Borsippa and Cutha

Šamaš-šumu-ukin managed to spread the rebellion. He shut the gates of Babylon, Borsippa, and Sippar and prevented offerings from Assurbanipal for their city gods during the revolt.[[30]] Borsippa sided with the rebels until the end of the revolt. The city was besieged at some point.[[31]] After the revolt, Assurbanipal ordered Šadunu to collect literary works from private libraries and the temple Ezida in Borsippa for the royal library in Nineveh in no. 13. The letter is actually not a contemporaneous text but a copy of the original inscribed on two Late Babylonian scribal exercise tablets from Borsippa.[[32]]

Since Babylonia was not politically unified under the authority of Šamaš-šumu-ukin, some cities in central and southern Babylonia such as Nippur, Uruk, and Ur remained loyal to Assurbanipal (see below). Cutha also sided with Assyria although the city was in northern Babylonia. On the 5th of Tishri (VII), 652, Assurbanipal sent no. 15 to Zakir and Kabtiya, whose titles and personal connections are not provided in the letter, and refers to Cutheans in the city of Surmarrati (modern Samarra). However, details are unknown because of the broken context. Šamaš-šumu-ukin attacked Cutha and defeated the Assyrian army on the 9th of the intercalary Elul (VI2), 651.[[33]] Later, Cutha was also under siege during the revolt, but it is not known when the siege started and ended.[[34]]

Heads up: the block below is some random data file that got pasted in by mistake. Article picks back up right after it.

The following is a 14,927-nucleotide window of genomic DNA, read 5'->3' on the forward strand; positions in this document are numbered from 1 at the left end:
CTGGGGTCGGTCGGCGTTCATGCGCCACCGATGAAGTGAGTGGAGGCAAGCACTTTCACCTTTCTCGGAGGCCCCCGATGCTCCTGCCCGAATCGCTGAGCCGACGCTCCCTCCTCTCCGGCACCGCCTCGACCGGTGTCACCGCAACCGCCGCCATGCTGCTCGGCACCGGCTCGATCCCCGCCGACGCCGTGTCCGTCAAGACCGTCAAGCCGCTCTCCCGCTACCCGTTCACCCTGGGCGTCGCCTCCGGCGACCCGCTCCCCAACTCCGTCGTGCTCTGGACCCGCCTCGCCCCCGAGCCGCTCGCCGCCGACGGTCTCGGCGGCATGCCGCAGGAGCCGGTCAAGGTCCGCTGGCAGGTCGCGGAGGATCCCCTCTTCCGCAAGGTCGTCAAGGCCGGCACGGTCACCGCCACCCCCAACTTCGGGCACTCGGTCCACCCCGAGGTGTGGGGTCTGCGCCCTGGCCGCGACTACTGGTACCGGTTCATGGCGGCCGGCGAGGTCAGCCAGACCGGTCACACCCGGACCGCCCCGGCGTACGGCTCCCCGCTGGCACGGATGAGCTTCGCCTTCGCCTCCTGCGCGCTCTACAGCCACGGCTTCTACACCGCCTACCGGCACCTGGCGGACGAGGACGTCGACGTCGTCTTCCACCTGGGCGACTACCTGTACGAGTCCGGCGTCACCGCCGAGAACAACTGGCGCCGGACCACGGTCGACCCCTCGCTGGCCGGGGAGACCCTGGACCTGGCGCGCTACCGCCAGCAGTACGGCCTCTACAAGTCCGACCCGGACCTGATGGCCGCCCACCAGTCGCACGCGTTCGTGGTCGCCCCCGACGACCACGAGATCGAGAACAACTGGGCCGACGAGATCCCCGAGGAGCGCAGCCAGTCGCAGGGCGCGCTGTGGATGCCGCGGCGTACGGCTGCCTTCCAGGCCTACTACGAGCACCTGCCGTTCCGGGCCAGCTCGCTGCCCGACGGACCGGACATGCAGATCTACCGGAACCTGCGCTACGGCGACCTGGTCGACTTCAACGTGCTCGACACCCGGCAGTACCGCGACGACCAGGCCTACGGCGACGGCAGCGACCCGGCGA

30 Borger and Fuchs 1996, 40 and 233, A III 93-117.

31 Borger and Fuchs 1996, 41 and 233, A III 128-135. .

32 Frame and George 2005, 280-282; Lieberman 1990, 310-312; Parpola 1983a, 11. .

33 Grayson 1975, 129, no. 15:7-10..

34 Borger and Fuchs 1996, 41 and 233, A III 128-135..

Sanae Ito

Sanae Ito, 'Borsippa and Cutha', The Correspondence of Assurbanipal, Part I: Letters from Assyria, Babylonia, and Vassal States, SAA 21. Original publication:Winona Laka, IN, Eisenbrauns, 2018; online contents: SAAo/SAA21 Project, a sub-project of MOCCI, 2020 []

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